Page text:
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A Rewarding Experience

In the past month we have been fussing, cursing and bitching about what we do as graphic designers. From Graham’s Ergo that was able to encompass three issues in one single post on to Debbie’s Design Alive and Well in the Midwest where objectivity overtook subjectivity and Jason’s Under the Microscope which looked at our social responsibility (or lack thereof). All great discussions. But forget for a moment about all that, put aside your philosophy and try to think about that one project that made you say: It’s great to be a graphic designer.

The following account is what prompted me to start this discussion. By Lara McCormick:

As a graphic designer I was recently called upon to do a great service. I got a call from a friend with the news that her mother had passed away. Even though she had been ill and we knew it was coming, when it actually happened it was still a blow. ‘Is there anything I can do?’ I asked, feeling helpless. ‘Yes, there is’ she replied. I perked up, eager to lend a hand in any way possible. She asked if I could design the funeral programs for the service. Of course I could.

So I spent the weekend focused on designing the programs and getting them printed. I used Garamond, an ornamental flourish, black and white photos and created a 4.5 x 8.5 program on slate cardstock. They turned out simple yet elegant — appropriate to the occasion.

On Sunday I arrived at the funeral. Everyone had the programs I designed in their hands. The man I was seated next to commented to his wife on how nice the photos were. Another woman asked for extra programs so that she could keep them as tokens of remembrance. My friend and her family thanked me repeatedly, telling me what a great job I did on the design and how helpful it was that I was able to relieve them of one of their many funeral tasks. I was just grateful I was able to lend a hand. It was the most rewarding experience, as a designer, I have ever had.

What is the most rewarding experience you’ve ever had as a designer?

While Lara’s account does not merit a Noble Prize for Peace she was able to help a friend by doing what she loves doing. So we can’t save lives or change the world; and every other design writer states that graphic design can’t kill you. Yet, in certain situations, in little ways, it can be as rewarding as building a home, or prescribing the right medicine for a person — sure, it can’t save lives but it can make a difference for you or somebody you care for, be it a friend or a client. And there is nothing wrong with building a profession on the littlest of victories.

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PUBLISHED ON Feb.18.2004 BY Armin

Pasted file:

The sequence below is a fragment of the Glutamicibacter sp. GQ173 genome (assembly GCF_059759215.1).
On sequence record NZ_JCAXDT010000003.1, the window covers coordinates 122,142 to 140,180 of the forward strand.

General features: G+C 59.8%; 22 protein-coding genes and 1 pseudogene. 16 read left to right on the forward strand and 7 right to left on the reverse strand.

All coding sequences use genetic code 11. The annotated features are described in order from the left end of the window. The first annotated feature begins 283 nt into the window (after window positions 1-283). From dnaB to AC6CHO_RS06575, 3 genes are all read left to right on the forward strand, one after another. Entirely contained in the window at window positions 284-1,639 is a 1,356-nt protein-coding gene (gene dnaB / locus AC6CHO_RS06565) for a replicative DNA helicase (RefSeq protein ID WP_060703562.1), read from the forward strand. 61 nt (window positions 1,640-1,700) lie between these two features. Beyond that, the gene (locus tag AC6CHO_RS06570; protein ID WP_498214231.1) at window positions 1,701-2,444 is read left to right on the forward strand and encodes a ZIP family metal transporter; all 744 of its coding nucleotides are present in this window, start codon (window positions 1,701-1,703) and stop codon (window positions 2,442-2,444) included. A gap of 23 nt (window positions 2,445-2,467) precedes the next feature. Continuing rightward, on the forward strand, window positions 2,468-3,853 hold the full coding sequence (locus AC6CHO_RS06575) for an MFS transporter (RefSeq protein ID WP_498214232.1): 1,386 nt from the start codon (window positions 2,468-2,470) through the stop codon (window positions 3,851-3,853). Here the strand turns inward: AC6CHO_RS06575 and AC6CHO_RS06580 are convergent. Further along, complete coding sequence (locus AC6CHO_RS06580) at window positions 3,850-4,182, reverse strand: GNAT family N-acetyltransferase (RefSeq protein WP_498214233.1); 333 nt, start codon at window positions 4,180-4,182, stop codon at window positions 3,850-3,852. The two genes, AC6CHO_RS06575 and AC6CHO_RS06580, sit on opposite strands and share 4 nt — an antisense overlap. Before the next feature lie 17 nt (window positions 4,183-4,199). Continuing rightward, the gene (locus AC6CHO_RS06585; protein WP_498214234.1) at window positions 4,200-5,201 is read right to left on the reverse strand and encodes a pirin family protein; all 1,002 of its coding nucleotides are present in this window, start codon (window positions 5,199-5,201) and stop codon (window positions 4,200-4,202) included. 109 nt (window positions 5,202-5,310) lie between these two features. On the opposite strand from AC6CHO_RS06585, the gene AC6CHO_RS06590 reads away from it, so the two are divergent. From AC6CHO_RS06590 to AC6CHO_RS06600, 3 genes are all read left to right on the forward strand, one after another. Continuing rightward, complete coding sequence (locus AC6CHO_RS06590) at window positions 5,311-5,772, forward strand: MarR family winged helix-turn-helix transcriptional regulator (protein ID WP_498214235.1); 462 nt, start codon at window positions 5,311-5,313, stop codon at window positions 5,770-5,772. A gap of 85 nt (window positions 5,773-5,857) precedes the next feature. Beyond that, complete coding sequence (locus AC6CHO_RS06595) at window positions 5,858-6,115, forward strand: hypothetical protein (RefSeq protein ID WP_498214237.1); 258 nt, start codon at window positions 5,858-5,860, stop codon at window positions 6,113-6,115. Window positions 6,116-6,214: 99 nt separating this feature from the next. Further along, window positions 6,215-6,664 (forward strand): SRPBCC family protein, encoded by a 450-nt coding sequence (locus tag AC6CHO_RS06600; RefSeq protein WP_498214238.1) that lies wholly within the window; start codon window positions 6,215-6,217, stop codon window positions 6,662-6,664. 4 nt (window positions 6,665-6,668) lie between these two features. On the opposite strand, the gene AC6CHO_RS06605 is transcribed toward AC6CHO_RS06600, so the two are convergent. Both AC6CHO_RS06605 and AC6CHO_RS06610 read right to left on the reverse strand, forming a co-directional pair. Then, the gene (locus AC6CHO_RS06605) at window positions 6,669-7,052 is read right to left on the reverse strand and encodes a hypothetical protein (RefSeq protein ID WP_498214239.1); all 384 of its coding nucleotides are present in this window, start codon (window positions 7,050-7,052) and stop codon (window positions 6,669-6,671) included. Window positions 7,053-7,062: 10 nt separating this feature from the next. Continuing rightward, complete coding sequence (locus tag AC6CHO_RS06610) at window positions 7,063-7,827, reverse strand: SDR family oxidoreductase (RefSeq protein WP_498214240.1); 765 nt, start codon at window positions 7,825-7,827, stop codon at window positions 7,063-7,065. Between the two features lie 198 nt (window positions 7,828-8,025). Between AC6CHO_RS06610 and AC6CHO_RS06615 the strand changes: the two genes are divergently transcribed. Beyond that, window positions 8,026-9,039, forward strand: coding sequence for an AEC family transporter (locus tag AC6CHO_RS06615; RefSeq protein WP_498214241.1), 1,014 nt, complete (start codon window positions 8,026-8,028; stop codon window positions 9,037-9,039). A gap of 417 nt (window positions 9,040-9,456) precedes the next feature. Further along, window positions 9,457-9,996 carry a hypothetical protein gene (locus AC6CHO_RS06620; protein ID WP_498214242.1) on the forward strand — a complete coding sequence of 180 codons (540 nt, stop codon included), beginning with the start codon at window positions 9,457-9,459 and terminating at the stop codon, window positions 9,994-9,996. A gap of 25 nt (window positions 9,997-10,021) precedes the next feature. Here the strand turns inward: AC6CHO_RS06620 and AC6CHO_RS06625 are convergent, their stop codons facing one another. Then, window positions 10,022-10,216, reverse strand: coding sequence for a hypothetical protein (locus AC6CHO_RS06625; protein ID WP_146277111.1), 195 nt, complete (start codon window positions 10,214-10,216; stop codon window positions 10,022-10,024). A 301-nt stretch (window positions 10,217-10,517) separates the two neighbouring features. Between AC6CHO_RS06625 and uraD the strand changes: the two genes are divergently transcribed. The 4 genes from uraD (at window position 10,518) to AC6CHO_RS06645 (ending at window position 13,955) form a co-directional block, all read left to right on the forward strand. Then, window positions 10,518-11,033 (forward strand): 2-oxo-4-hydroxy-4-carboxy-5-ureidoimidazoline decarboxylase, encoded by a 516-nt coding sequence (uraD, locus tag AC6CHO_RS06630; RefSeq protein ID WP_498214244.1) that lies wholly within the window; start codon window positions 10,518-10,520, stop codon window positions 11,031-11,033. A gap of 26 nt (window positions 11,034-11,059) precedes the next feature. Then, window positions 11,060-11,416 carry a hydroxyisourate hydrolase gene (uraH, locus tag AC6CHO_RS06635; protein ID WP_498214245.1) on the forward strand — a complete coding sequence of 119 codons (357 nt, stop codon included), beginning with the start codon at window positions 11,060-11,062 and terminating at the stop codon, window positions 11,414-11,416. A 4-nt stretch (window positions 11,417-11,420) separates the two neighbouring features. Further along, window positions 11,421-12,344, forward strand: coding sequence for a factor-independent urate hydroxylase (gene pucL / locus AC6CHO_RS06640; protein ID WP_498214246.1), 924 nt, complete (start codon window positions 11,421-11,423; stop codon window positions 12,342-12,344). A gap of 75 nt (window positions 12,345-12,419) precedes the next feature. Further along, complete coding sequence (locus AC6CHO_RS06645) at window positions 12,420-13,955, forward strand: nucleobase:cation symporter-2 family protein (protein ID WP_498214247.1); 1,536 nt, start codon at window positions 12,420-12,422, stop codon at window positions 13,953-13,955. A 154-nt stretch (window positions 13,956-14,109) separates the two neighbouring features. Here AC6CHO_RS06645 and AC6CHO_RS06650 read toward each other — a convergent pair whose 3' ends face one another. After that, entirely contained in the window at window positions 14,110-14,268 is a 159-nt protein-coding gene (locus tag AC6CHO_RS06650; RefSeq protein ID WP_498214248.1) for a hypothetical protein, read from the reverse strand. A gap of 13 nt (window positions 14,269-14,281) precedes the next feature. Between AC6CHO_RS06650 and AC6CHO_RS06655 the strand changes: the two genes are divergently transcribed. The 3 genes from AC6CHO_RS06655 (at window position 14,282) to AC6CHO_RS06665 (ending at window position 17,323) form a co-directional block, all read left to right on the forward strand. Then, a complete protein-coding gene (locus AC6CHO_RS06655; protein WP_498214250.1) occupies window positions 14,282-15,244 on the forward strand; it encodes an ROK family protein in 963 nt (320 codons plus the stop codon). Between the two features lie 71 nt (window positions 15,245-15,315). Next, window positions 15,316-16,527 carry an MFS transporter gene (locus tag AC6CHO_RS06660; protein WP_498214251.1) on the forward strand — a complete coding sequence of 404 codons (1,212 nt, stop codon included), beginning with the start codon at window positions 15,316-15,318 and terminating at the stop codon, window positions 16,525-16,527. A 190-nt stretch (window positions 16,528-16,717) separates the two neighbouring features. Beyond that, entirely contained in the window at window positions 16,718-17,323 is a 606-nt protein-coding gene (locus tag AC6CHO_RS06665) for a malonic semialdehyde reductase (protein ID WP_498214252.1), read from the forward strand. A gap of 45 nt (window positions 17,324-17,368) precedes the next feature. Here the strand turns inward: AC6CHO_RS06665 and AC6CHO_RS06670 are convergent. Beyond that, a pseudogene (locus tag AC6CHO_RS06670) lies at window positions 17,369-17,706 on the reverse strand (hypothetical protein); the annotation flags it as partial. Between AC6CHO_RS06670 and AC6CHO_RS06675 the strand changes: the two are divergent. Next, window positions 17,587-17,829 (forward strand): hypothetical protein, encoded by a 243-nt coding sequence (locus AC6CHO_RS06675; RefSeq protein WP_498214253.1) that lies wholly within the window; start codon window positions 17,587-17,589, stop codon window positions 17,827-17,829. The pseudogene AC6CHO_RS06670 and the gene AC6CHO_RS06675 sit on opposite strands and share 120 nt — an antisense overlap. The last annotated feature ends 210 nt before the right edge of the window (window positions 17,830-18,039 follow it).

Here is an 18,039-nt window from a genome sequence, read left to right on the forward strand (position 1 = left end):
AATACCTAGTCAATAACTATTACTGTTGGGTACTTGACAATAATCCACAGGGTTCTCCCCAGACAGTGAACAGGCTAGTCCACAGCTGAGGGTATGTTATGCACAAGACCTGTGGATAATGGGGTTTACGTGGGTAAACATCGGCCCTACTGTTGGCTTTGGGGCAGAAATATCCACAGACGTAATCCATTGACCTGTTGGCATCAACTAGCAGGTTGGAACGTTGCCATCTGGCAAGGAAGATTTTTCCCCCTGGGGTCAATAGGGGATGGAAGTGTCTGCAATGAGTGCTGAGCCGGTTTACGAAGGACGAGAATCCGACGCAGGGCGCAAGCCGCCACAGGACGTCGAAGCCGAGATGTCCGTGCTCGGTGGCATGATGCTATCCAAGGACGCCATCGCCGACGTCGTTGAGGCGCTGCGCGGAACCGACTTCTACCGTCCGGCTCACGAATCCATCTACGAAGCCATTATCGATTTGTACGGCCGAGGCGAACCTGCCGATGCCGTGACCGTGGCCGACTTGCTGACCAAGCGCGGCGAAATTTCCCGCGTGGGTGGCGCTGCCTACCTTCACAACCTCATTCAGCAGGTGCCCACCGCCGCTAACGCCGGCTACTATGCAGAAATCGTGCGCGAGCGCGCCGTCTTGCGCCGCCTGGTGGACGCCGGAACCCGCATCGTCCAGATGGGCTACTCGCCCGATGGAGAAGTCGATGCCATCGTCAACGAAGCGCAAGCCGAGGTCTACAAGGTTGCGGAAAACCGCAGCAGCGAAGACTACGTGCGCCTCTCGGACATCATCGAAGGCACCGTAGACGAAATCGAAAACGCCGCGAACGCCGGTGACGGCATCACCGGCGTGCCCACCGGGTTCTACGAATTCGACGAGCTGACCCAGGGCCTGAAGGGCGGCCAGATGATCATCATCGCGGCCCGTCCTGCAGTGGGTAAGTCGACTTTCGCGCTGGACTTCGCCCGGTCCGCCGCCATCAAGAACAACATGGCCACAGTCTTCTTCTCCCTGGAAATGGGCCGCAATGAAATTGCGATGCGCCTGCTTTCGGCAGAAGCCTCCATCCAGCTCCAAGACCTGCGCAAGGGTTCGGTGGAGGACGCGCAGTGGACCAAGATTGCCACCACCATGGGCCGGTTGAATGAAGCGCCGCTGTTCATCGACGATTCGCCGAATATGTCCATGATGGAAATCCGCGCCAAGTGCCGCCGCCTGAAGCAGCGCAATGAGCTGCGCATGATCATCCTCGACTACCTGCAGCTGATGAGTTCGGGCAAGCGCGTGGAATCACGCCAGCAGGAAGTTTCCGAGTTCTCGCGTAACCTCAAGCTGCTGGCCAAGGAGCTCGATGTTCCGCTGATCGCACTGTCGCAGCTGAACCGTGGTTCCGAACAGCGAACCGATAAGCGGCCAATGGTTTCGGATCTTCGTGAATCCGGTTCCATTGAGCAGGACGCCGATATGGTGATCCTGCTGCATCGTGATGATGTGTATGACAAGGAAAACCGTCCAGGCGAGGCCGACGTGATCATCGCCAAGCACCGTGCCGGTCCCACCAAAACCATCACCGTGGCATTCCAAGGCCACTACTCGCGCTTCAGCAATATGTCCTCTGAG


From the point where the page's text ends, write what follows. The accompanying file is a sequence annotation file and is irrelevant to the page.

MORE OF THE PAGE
Armin’s comment is:

Fine, since everybody's is fighting to be first in line I'll go first.

I hadn't posted in the past hours because I was trying to think of that one moment… and strangely, I don't think I have a Top 10 Rewarding Moments list, heck, not even a Top 3. I do find it weird. Don't get me wrong, there is no better feeling than seeing a client's smile as they see a logo, brochure, web site whatever — some are better than others — but I can't cite that single event, because what I do everyday makes me feel that it's great to be a graphic designer.


On Feb.18.2004 at 01:20 PM
Jerel’s comment is:

For me, it was also a small project that I am most proud of.

I was already in my office when the first tower was hit on September 11th, 2001. We went through a lot of the emotions that other New Yorkers did, but we also felt safe in our location (an office underground at a university on the upper west side of manhattan).

After the first wave of shock wore off, a representative of the student body for our school contacted our office with an idea to build a database to gather and coordinate volunteers.

While the interface design and ultra-minimalist aesthetic of the site are not portfolio worthy, I and one of our programmers did have the volunteer database up on the web and taking submissions by 2pm that day.

In my mind, it is still the most rewarding web asset I've worked on.

On Feb.18.2004 at 01:26 PM
KM’s comment is:

About five years ago, while in Dallas, I designed a brochure, calendar and other materials for a non-profit organization. The company, Mercy Ships, was comprised of a team of volunteer doctors and surgeons who traveled, by ships transformed into floating hospitals, to third world countries and provided medical assistance. It was amazing to see simple surgery that took place in the United States could dramatically change a person's life.

Like Jerel stated, it isn't something that I would put in my portfolio but it was definitely rewarding.

On Feb.18.2004 at 02:44 PM
Peter Scherrer (ps)’s comment is:

i still get a real high when i get a printed job hot of the press, or when a website launches etc. and i tend to go to bed thinking that it's great to be a graphic designer. okay, okay, there have been the occational days where i hated my annual report client. but not being a graphic designer.